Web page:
Here we will explain how we set up the Raspberry Pi computers that we use in the Perranporth School Code Club. It is not the only way it can be done but it has all the basics there together with a few extras that will be needed in the worksheets to follow.
What you should have.
We’re going to presume that you have a Raspberry Pi credit card sized computer in your possession. You will also need a screen of some sort as a monitor. The Pi will simply connect to a modern TV with an HDMI lead. Like other computers it will need a USB keyboard and a USB mouse. And power is supplied by a micro USB 5v power supply identical to a lot of mobile phone chargers. The power supply should provide 2 amp of power, not all mobile phone ones do. The official Pi power lead provides 2.2 amp and is only £5 so if you want to be really sure it will work get one of those. The last lead that is not essential but very useful on the initial set up is an ethernet connection to your router for the internet. Just for this start up it means that some really useful software can be installed. But it does not have to be done now and the instructions will still work after the install so don’t worry too much about it.
So the shopping list so far is:
- Raspberry Pi
- HDMI TV
- HDMI Lead
- USB Keyboard
- USB Mouse
- Micro USB Power Supply
- and …
- NOOBS Micro SD Card Operating System
The NOOBS –New Out Of the Box Software- SD card is the memory of the Raspberry Pi. NOOBS contains various version of operating systems that can be installed onto the card. The two most popular ones are the RaspBMC that turns a Pi into a media player centre and the one we will use here, the Raspian.
Put It All Together
Lets plug it all in. All the connections will only fit in their appropriate place so it’s not too difficult to work out. The micro SD card slots in underneath and is possibly the only one you will need to really look for. Before switching on switch your TV on first so that the Pi can find it on power up. So lets do that that. With everything connected turn the power on and have your finger ready to press a Shift key.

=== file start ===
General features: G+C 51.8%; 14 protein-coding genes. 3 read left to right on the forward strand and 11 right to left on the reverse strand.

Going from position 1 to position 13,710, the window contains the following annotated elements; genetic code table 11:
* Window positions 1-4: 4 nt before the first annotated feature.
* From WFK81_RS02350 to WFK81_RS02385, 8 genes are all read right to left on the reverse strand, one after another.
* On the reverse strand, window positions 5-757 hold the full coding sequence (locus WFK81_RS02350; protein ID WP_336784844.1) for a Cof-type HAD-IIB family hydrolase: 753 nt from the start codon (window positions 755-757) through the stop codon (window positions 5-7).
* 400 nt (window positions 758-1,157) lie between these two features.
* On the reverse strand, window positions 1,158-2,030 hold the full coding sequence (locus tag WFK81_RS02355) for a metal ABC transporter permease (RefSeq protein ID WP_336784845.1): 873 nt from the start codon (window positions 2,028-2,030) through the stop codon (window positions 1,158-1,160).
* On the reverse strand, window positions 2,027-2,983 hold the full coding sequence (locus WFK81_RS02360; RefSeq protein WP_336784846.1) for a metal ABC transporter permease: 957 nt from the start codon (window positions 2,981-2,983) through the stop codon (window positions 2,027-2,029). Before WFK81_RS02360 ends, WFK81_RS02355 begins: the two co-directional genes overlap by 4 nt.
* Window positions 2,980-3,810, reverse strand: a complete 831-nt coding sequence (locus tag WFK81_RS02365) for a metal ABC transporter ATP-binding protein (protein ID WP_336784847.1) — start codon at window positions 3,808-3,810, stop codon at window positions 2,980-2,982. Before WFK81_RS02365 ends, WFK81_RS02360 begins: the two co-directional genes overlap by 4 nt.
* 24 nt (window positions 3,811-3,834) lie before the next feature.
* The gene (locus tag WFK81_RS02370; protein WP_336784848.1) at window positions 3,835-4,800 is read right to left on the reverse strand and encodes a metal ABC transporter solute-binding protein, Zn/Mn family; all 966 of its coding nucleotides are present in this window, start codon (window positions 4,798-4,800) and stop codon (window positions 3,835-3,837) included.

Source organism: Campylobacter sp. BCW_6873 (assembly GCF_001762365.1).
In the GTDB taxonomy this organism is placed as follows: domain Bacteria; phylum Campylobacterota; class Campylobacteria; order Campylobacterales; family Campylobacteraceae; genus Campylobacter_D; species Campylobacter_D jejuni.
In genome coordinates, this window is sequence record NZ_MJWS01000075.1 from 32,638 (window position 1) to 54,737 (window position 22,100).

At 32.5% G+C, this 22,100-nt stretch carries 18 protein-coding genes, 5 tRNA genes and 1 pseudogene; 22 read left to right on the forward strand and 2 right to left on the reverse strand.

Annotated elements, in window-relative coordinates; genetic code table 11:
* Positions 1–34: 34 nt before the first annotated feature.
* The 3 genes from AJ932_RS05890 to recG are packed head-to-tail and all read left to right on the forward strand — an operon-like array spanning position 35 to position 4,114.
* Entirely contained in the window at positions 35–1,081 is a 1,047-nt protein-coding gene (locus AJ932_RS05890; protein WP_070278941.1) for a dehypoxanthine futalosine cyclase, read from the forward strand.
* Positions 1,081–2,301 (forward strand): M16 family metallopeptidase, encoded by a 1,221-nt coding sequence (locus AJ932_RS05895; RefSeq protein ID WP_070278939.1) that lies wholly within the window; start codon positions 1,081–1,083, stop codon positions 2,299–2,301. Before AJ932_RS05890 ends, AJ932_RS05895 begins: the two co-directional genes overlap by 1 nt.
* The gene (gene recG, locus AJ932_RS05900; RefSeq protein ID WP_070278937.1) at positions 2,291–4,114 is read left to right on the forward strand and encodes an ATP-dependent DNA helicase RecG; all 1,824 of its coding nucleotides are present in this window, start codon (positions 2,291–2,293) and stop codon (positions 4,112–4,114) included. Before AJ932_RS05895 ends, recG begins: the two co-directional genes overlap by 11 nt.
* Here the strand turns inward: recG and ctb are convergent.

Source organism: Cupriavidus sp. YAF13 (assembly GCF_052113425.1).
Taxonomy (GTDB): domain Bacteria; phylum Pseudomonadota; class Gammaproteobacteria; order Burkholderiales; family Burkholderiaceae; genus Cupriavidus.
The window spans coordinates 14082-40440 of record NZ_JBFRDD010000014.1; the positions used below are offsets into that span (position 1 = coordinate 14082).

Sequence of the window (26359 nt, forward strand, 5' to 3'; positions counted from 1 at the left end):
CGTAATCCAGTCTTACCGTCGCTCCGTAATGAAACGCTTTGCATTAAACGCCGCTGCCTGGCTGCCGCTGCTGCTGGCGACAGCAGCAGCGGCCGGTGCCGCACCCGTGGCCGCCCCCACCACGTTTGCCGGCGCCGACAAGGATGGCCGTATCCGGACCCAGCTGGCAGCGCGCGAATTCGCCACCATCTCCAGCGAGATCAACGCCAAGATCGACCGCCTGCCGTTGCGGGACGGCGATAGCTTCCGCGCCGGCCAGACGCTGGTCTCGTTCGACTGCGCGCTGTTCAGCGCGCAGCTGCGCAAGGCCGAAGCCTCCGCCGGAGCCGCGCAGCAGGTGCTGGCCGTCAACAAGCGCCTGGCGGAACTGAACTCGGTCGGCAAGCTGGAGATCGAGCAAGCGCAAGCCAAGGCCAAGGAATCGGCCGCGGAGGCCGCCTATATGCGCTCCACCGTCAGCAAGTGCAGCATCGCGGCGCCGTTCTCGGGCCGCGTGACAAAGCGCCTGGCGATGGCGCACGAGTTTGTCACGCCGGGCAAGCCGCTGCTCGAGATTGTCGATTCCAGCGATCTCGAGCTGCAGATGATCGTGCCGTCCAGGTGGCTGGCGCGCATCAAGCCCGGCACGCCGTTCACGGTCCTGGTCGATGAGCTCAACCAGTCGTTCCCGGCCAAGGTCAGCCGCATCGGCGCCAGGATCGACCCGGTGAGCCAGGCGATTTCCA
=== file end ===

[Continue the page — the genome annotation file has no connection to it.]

Some LEDs will light on the Pi and on the screen a multi-coloured square splash screen will appear followed by the Recovery screen. Press Shift on the keyboard.
The install screen will now show the various options to you. The first one, Raspbian, is the one we want. Use the arrow keys to get Raspbian highlighted in blue and a small cross in the box by pressing Enter. Now press i and Enter again. Raspbian will now install which will take around 20 minutes.
At the end a note will come up saying Os’s installed successfully. Press enter and away you go . The Pi will start to boot and the screen will fill with scrolling text. A set up screen will appear to finalise the procedure. There is nothing really here to do for now so select finish with the right arrow key then enter.
The Recovery Screen
While you’re waiting, a word about the Recovery Screen. This appears every time you boot the Pi with the card. Should you ever make a really big mess of your Piand nothing works then you can clear the card and reinstall the operating system again. Or in fact one of the others to try them out. Just press the shift key when the screen appears.
Lets Start Using the Raspberry Pi
Unlike using a Windows PC or an Apple Mac the Pi does not boot to a graphical user interface, GUI. That’s one with little icons you can click on. Instead you have a screen filled with loads of text. When the text stops moving and the Pi gets to the part of where it is asking for a user name you are ready to roll. This first time though this is not needed but from now on you will be asked for it. The user name is pi and the password is raspberry.
If you did not have an ethernet cable then now type startx and enter and the Pi will load the Graphical User Interface and you can now start using the Raspberry Pi.